This post is the second in a mini-series discussing Joseph Grinnell, climate change and ecological niches. The previous post is available here: Joseph Grinnell, Climate Change and the Legacy of the California Thrasher
Joseph Grinnell was THE quintessential field biologist. From the time of his birth in 1877 (or, roughly thereabouts), until his to death in 1939 he marveled at the natural world. He reveled in nature’s aesthetic splendor, and he contemplated its immense mystery. He dedicated his entire life to the field of biology; birds, reptiles, mammals and amphibians – he studied them all, and he did so with great detail.
Grinnell’s philosophy of scientific inquiry focused intently on the task of accumulating as much raw data as possible. For example, during the biological survey he carried out in Yosemite National Park between the years 1914 and 1920, Grinnell and his field crews collected 817 photographs, nearly 3000 animal specimens and more than 2000 pages of notes! Being organized and detail oriented is one thing, but Grinnell’s drive for thoroughness approached the obsessive.
As testimony to Grinnell’s view on taking accurate field notes, consider the following precept that he was known for continuously repeating as a mantra for meticulousness;
“Put it all down. You might not think it’s important, but somebody else may.” (1)
It may very well have been the sheer bulk of his available data that guided Joseph Grinnell to develop the concept of the ‘ecological niche’ discussed during the last post in this series (Available HERE). After all, he collected information on everything from the individual behavioral characteristics and morphology of observed animals to the daily weather patterns of Yosemite; all of these informational axes have been incorporated into the ecological niche concept. Even if the ‘niche’ wasn’t born of the data directly, the huge quantity of collected information would certainly have been useful during the writing of Grinnell’s numerous research papers and species descriptions, which are more than 500 in number.
Yet greater evidence to Grinnell’s tenacity can be found in the fact that despite his time spent collecting, he still managed to teach and perform administrative duties as the first Director of the Museum of Vertebrate Zoology at Berkeley. An absolutely astonishing scientist!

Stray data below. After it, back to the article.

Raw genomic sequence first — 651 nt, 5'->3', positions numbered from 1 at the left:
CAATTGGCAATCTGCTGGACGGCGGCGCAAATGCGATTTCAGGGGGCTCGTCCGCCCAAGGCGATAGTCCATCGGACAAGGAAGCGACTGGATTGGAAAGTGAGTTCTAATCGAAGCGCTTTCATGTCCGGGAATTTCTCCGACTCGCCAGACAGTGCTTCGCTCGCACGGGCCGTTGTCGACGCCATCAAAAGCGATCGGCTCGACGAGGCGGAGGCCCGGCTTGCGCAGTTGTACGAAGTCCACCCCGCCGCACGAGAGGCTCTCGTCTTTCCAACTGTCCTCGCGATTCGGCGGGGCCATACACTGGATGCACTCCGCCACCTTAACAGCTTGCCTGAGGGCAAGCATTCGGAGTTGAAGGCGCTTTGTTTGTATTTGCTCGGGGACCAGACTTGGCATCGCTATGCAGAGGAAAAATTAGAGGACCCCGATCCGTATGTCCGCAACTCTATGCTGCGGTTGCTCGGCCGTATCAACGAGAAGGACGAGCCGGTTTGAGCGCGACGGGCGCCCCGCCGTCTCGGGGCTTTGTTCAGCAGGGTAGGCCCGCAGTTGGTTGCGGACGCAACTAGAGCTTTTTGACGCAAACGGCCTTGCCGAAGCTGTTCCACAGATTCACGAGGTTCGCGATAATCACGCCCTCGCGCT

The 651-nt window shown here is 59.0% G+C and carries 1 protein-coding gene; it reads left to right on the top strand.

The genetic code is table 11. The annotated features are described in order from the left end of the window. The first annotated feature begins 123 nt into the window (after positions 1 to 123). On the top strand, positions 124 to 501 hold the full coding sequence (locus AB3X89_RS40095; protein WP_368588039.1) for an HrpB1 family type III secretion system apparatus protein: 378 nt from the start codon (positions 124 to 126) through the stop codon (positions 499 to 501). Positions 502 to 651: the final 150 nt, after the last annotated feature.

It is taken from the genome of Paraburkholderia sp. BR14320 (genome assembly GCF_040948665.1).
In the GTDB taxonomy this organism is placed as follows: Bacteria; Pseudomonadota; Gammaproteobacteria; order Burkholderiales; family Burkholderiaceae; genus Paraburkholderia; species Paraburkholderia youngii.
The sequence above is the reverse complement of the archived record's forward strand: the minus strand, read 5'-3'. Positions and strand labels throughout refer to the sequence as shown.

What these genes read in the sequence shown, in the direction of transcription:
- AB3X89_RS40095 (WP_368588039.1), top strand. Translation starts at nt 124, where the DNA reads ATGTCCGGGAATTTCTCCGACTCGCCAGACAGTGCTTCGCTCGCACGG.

In considering Grinnell’s knack for field work, another of his now famous quotes comes to mind. This one (from 1910) relates to the long-term value of the data that he and his colleagues were collecting.
“This value will not, however, be realized until the lapse of many years, possibly a century, assuming that our material is safely preserved. And this is that the student of the future will have access to the original record of faunal conditions in California and the West, wherever we now work.”
This quote would turn out to be very prophetic…
What possible value could be reaped in modern times for century-old data collected during Grinnell’s survey of the ‘Yosemite Tract’? What would comprehensive and weather-correlated descriptions of wildlife niches tell us about contemporary linkages of climate-and-niche?
A few steps are required in order to assess the above questions. As an initial step, there would be a need to quantify the climate-to-niche relationships of current systems. Once such modern data was in-hand, comparisons could be made between the ‘old’ and the ‘new’ to identify any patterns or inconsistencies. In other words, to gauge change compare Grinnell’s data with what is exhibited by Yosemite’s ecosystems today.
This is precisely what the present Director of the Museum of Vertebrate Zoology at Berkeley has done. He and his colleagues went to field, and using Grinnell’s notes and methods collected new data for the purpose of comparison. Their resurvey - The Grinnell Project - and findings will be discussed during the next post...
UPDATE: The 3rd and final installment of this series is available HERE.
1-As told to Ward Russell during a field survey; an audio recording of Ward’s 1992 interview can be found at the MVZ @ Berkeley website – HERE
Joseph Grinnell (1917). The Niche-Relationships of the California Thrasher The Auk, 34 (4), 427-433
Joseph Grinnell (1924). Geography and Evolution Ecology, 5 (3), 225-229
Moritz, C., Patton, J., Conroy, C., Parra, J., White, G., & Beissinger, S. (2008). Impact of a Century of Climate Change on Small-Mammal Communities in Yosemite National Park, USA Science, 322 (5899), 261-264 DOI: 10.1126/science.1163428
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